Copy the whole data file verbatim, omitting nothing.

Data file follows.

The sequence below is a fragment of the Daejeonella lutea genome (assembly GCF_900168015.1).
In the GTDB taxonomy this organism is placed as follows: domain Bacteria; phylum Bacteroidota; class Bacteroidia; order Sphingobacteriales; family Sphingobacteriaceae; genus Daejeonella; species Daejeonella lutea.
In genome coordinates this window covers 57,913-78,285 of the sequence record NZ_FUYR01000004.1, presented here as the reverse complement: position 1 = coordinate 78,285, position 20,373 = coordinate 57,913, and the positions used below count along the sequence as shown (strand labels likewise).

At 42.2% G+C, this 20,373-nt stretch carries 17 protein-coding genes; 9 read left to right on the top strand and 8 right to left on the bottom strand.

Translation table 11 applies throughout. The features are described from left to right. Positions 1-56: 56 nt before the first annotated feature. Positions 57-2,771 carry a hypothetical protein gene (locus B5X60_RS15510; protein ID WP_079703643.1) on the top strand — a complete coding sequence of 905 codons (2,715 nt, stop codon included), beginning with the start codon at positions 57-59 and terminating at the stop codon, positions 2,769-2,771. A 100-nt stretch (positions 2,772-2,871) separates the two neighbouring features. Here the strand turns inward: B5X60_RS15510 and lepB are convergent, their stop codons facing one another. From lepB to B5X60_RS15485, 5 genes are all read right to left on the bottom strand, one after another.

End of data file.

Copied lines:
The sequence below is a fragment of the Daejeonella lutea genome (assembly GCF_900168015.1).
In the GTDB taxonomy this organism is placed as follows: domain Bacteria; phylum Bacteroidota; class Bacteroidia; order Sphingobacteriales; family Sphingobacteriaceae; genus Daejeonella; species Daejeonella lutea.
In genome coordinates this window covers 57,913-78,285 of the sequence record NZ_FUYR01000004.1, presented here as the reverse complement: position 1 = coordinate 78,285, position 20,373 = coordinate 57,913, and the positions used below count along the sequence as shown (strand labels likewise).

At 42.2% G+C, this 20,373-nt stretch carries 17 protein-coding genes; 9 read left to right on the top strand and 8 right to left on the bottom strand.

Translation table 11 applies throughout. The features are described from left to right. Positions 1-56: 56 nt before the first annotated feature. Positions 57-2,771 carry a hypothetical protein gene (locus B5X60_RS15510; protein ID WP_079703643.1) on the top strand — a complete coding sequence of 905 codons (2,715 nt, stop codon included), beginning with the start codon at positions 57-59 and terminating at the stop codon, positions 2,769-2,771. A 100-nt stretch (positions 2,772-2,871) separates the two neighbouring features. Here the strand turns inward: B5X60_RS15510 and lepB are convergent, their stop codons facing one another. From lepB to B5X60_RS15485, 5 genes are all read right to left on the bottom strand, one after another.